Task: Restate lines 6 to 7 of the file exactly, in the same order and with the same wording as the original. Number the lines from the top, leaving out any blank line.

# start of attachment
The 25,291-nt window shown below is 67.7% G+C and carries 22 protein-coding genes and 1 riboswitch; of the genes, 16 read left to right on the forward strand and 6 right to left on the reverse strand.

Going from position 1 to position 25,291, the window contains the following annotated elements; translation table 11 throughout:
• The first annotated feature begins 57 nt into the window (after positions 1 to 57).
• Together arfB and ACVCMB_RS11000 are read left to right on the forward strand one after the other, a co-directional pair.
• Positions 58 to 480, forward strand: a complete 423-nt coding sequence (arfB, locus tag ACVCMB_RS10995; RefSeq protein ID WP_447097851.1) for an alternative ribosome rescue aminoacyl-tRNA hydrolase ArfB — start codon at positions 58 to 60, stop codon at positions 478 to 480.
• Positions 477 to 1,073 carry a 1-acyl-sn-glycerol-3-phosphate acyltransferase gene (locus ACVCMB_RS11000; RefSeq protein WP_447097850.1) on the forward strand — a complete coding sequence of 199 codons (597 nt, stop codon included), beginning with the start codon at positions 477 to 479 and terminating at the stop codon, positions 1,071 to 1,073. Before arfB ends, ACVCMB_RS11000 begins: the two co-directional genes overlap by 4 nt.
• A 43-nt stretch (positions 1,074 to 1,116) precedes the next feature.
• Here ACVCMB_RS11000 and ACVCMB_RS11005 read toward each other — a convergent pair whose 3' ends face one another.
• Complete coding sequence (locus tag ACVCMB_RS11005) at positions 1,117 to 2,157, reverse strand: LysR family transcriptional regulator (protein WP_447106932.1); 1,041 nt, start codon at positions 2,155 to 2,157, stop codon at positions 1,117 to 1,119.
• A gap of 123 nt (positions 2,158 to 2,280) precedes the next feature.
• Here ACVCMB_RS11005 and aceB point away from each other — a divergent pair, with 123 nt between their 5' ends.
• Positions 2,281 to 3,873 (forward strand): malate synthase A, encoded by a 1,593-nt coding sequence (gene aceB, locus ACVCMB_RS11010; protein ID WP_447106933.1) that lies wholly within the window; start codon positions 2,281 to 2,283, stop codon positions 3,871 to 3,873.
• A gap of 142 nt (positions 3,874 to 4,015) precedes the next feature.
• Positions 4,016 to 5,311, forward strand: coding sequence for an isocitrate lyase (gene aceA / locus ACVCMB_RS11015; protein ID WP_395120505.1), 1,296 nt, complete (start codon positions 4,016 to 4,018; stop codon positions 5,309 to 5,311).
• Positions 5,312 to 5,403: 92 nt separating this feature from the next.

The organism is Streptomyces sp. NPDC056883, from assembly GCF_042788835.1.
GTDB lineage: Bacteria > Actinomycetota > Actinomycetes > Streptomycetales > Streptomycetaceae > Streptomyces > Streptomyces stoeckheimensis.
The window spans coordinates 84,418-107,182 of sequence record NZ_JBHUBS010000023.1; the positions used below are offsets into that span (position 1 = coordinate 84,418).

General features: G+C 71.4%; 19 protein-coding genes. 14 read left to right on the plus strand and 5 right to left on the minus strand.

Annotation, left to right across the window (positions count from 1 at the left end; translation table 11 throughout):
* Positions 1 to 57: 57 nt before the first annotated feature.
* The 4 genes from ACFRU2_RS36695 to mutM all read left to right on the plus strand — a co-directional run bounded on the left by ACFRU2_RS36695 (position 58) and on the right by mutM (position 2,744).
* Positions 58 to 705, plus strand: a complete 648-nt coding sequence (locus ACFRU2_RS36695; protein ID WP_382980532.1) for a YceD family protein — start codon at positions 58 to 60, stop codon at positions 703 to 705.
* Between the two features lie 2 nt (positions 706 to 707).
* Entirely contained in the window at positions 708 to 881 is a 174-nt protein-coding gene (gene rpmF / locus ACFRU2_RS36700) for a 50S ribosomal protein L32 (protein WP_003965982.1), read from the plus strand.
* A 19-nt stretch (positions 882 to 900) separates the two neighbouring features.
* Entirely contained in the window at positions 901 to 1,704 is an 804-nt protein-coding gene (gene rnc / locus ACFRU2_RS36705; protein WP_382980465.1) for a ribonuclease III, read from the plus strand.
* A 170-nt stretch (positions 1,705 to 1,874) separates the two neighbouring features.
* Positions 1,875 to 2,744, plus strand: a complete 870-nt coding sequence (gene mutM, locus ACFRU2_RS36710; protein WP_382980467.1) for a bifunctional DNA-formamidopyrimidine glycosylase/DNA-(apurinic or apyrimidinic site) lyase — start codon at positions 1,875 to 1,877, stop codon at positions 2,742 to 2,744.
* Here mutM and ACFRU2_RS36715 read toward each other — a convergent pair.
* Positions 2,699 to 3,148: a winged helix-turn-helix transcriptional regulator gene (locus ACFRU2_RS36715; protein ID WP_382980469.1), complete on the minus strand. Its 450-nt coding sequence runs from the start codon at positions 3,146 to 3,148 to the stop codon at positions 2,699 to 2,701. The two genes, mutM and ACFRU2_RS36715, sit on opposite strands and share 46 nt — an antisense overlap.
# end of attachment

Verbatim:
• Positions 477 to 1,073 carry a 1-acyl-sn-glycerol-3-phosphate acyltransferase gene (locus ACVCMB_RS11000; RefSeq protein WP_447097850.1) on the forward strand — a complete coding sequence of 199 codons (597 nt, stop codon included), beginning with the start codon at positions 477 to 479 and terminating at the stop codon, positions 1,071 to 1,073. Before arfB ends, ACVCMB_RS11000 begins: the two co-directional genes overlap by 4 nt.
• A 43-nt stretch (positions 1,074 to 1,116) precedes the next feature.